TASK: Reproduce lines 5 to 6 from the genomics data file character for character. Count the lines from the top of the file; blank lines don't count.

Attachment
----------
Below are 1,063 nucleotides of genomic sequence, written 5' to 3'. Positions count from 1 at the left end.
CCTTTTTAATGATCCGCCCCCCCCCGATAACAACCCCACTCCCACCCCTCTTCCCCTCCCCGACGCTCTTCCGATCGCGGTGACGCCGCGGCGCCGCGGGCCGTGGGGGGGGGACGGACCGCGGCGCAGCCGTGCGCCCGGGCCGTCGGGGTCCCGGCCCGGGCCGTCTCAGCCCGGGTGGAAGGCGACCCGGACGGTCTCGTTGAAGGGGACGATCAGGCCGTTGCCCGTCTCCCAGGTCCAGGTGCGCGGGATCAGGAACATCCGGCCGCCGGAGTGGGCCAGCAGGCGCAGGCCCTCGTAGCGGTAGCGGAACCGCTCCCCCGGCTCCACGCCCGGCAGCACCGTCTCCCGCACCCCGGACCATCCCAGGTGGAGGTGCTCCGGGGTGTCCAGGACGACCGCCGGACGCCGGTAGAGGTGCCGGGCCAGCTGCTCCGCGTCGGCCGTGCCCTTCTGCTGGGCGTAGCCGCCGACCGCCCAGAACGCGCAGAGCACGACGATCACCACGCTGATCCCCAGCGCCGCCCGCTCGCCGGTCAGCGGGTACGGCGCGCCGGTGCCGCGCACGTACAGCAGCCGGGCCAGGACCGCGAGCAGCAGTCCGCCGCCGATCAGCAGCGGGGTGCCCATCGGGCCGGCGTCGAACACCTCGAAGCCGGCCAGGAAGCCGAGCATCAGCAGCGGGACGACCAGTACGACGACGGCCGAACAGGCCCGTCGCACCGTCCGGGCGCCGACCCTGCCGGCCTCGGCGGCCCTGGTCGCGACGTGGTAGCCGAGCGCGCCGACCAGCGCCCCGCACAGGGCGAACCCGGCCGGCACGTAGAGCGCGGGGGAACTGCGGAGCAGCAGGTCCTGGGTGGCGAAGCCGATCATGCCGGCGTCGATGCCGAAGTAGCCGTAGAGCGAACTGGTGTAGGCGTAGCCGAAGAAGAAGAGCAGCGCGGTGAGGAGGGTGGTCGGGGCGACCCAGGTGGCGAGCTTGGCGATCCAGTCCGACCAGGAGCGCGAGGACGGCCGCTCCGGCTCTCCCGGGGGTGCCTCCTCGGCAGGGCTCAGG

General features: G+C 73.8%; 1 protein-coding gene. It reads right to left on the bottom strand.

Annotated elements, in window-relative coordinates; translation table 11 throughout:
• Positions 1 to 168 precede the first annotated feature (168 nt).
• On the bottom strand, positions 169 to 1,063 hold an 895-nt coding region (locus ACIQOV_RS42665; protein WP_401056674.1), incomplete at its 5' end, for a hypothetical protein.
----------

• Positions 1 to 168 precede the first annotated feature (168 nt).
• On the bottom strand, positions 169 to 1,063 hold an 895-nt coding region (locus ACIQOV_RS42665; protein WP_401056674.1), incomplete at its 5' end, for a hypothetical protein.